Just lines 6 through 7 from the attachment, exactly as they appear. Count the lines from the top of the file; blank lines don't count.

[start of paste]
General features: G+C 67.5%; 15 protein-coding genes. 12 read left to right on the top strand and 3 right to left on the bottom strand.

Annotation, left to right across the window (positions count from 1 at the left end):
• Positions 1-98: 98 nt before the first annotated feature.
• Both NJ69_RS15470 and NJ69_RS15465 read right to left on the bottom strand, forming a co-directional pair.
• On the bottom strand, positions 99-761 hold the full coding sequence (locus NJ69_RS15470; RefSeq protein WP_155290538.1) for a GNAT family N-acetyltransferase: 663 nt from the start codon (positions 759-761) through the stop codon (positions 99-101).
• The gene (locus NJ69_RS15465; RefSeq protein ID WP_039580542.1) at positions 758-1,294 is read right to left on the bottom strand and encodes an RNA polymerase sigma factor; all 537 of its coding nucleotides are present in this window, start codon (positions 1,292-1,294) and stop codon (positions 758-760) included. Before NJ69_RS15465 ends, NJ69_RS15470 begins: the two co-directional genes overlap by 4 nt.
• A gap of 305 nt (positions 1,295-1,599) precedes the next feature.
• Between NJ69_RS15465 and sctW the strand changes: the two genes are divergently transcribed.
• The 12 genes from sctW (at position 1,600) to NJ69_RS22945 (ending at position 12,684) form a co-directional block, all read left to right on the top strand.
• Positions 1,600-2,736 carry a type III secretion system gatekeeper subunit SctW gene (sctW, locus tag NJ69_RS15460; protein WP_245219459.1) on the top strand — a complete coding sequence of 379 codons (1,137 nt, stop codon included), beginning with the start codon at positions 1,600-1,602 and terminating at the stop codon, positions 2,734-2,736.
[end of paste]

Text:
• The gene (locus NJ69_RS15465; RefSeq protein ID WP_039580542.1) at positions 758-1,294 is read right to left on the bottom strand and encodes an RNA polymerase sigma factor; all 537 of its coding nucleotides are present in this window, start codon (positions 1,292-1,294) and stop codon (positions 758-760) included. Before NJ69_RS15465 ends, NJ69_RS15470 begins: the two co-directional genes overlap by 4 nt.
• A gap of 305 nt (positions 1,295-1,599) precedes the next feature.